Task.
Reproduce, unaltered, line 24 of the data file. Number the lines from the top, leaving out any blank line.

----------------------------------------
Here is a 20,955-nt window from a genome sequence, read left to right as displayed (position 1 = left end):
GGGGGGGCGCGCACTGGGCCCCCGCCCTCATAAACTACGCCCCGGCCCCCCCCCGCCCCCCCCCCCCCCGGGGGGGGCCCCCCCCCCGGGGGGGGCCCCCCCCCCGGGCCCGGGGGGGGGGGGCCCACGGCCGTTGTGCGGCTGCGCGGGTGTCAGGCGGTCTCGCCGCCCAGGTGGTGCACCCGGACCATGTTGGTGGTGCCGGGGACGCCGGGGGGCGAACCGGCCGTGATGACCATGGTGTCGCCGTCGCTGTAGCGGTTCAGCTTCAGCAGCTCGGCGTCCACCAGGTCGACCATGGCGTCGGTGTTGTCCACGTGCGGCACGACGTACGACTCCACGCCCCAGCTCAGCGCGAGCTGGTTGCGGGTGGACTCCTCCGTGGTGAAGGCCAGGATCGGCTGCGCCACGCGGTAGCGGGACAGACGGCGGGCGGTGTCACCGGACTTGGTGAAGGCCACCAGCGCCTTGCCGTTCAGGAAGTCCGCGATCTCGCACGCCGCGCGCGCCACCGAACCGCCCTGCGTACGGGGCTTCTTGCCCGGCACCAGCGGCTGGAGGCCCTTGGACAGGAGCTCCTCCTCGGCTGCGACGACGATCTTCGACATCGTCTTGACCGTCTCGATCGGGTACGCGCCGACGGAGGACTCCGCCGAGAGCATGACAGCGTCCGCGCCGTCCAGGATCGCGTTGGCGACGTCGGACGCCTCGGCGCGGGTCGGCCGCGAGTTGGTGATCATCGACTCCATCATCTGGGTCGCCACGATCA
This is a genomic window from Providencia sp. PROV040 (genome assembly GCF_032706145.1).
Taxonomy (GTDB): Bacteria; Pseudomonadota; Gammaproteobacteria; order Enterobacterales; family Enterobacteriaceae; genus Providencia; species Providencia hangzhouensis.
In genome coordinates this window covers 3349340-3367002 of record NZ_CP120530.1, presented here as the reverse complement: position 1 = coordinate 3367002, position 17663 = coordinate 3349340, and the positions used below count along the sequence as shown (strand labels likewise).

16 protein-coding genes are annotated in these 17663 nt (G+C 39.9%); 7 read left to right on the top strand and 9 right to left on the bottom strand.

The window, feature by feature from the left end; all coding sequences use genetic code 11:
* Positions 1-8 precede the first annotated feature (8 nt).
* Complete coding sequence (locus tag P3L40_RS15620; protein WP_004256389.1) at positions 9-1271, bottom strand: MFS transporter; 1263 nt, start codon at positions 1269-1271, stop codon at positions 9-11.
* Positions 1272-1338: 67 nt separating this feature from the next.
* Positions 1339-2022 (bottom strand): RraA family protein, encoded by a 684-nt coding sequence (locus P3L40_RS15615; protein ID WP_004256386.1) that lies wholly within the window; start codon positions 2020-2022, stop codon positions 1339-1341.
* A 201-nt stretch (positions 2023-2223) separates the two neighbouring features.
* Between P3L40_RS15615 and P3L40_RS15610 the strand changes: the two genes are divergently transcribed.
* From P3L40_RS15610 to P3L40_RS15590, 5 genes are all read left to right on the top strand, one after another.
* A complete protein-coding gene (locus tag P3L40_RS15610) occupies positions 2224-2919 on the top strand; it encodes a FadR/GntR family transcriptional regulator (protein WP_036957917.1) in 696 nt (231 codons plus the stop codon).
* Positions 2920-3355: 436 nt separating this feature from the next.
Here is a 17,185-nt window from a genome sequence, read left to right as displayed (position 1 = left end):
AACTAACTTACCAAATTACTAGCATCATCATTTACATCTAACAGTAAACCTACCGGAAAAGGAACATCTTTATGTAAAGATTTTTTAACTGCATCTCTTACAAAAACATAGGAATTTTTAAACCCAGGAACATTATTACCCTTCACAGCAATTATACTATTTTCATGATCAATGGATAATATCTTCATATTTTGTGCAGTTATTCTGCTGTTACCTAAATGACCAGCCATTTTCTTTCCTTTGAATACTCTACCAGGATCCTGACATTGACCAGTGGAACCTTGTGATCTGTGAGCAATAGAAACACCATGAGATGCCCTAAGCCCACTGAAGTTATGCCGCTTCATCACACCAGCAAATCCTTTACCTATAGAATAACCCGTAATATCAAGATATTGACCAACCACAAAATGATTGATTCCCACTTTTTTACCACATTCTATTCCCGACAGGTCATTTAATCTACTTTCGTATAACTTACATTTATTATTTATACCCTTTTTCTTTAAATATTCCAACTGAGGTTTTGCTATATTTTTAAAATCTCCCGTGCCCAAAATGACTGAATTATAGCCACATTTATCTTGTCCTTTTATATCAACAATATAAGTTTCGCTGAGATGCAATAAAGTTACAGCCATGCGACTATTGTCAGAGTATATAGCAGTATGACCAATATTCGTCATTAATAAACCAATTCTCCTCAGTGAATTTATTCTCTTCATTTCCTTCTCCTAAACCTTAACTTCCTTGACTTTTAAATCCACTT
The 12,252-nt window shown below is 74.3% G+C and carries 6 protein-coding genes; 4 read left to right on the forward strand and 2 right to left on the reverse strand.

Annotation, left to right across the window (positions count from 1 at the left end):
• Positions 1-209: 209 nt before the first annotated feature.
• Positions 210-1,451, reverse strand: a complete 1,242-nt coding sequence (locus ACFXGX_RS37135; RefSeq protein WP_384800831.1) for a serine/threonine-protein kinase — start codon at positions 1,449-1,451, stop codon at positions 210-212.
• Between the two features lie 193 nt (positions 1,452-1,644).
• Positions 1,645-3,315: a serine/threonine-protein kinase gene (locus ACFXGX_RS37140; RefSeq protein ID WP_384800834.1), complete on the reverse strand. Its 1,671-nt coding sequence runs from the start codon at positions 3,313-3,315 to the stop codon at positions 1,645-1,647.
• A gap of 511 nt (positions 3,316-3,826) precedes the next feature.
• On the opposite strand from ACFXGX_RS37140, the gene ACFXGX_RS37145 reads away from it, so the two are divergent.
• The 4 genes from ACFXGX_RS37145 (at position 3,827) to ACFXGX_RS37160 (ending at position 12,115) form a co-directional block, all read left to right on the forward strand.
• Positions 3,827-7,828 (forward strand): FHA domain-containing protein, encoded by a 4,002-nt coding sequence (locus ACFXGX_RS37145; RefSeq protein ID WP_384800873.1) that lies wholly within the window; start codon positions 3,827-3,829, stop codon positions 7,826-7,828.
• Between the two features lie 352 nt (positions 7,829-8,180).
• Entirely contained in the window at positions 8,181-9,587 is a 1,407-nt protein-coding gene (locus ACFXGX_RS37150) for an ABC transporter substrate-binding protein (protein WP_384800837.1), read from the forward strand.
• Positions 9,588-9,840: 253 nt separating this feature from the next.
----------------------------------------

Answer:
• Positions 1,645-3,315: a serine/threonine-protein kinase gene (locus ACFXGX_RS37140; RefSeq protein ID WP_384800834.1), complete on the reverse strand. Its 1,671-nt coding sequence runs from the start codon at positions 3,313-3,315 to the stop codon at positions 1,645-1,647.